- Oscar Wilde

  6. #6
    messenger
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    if you are a bit of a bouncy rider-- I am not willing to raise the post above cheaper man. specs--- you must spread the stress -- so to speak--- posts break and lousy stems snap.

  7. #7
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    ???
    I'm also looking for a longer seatpost than what I now have.
    The standard Dahon folding bike (Speed 7) has a seatpost measuring 580mm. (I have one.)
    The Neo Volt Sport electric folding bike also has a seatpost measuring 580mm. (I have one.)
    Not sure why the belief that 400mm or so is the longest. Longer for a typical folding bike would be over 580mm.

  8. #8
    coprolite fietsbob's Avatar
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    I bought a Chromoly 1" seatpost under the Red Line Brand. long strong and modestly priced ..

    frame larger seat tube bore ? sizing shims make up the difference..

  9. #9
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    I'm also looking and it's 2014!
    For anyone else who comes across this: a good idea is to ensure strength--you don't want to have the post buckle under you. One solution is to find a wooden dowel the right diameter (you'll have to do some planing or power sanding to get the curves out, and taper the top end so it goes in farther) and pound it up into the post. To be sure it doesn't fall out, drill a small hole through the post and into the dowel and insert a long, thin screw or nail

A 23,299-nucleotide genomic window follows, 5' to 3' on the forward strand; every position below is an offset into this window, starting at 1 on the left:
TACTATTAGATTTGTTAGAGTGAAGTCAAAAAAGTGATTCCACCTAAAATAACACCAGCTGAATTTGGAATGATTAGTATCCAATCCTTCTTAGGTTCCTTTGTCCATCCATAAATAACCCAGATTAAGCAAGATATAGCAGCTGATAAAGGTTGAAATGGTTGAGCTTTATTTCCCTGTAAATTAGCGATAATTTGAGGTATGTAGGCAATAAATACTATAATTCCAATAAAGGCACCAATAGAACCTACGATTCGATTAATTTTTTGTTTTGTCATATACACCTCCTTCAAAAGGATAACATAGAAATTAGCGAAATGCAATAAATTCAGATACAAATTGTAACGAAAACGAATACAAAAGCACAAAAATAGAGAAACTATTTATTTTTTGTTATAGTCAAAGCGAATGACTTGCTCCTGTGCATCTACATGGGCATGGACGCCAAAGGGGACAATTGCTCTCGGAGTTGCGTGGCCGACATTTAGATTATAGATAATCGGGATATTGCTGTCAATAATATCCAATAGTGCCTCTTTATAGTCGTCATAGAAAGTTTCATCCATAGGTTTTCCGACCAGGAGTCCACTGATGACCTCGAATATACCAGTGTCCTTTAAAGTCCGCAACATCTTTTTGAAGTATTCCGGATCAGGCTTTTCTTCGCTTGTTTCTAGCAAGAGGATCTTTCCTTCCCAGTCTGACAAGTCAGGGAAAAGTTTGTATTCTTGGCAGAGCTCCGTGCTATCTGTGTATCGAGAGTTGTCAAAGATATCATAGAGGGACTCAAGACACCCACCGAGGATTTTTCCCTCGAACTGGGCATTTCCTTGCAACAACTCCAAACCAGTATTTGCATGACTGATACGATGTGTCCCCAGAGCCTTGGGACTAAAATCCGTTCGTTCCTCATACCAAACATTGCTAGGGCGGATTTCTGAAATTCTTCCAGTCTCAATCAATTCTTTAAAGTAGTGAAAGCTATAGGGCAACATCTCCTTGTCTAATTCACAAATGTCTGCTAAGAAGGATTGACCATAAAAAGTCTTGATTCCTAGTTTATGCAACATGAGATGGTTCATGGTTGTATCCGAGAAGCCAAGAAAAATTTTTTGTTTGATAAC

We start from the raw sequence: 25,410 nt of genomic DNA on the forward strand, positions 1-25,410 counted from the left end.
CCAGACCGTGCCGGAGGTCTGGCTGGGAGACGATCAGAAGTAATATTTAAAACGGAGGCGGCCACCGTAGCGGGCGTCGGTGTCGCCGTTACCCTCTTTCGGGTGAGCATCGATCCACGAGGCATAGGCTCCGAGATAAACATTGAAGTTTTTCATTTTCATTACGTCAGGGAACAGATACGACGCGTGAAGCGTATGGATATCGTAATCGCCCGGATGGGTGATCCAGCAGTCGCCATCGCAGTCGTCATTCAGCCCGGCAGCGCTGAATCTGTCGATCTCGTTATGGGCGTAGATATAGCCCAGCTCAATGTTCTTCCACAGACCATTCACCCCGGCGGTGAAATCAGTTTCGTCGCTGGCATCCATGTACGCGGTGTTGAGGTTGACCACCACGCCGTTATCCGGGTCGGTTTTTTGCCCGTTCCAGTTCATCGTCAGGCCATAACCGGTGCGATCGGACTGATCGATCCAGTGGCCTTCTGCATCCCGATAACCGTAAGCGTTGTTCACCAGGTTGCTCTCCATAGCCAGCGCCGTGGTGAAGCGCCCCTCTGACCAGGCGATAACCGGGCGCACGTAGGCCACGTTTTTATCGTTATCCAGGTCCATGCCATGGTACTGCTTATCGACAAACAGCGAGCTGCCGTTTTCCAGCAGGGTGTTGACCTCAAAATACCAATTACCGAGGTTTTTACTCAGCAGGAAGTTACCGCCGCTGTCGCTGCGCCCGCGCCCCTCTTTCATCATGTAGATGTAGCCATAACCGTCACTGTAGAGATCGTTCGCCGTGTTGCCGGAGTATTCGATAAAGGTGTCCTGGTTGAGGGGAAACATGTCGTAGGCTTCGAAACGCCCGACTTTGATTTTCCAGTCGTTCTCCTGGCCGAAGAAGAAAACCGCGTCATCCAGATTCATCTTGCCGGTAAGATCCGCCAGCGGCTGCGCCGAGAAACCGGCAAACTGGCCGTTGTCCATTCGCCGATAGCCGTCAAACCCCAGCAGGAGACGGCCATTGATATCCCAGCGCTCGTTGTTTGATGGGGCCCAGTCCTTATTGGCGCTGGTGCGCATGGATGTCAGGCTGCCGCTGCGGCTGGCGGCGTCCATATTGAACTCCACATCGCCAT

This doesn't add a lot of weight and it's well worth it for the safety factor. This has enabled me to raise the post above the max and still be OK. But I'd rather find a longer post.

  10. #10
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    Quote Originally Posted by kawika808 View Post
    I'm also looking and it's 2014! . . .
    Really?! Are you sure it's not 2008?

  11. #11
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    Seriously though, a quick look on Amazon.com: Online Shopping for Electronics, Apparel, Computers, Books, DVDs & more finds extra long alum seatpost in the $10 range that are plenty strong.

  12. #12
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    Quote Originally Posted by kawika808 View Post
    This doesn't add a lot of weight and it's well worth it for the safety factor. This has enabled me to raise the post above the max and still be OK. But I'd rather find a longer post.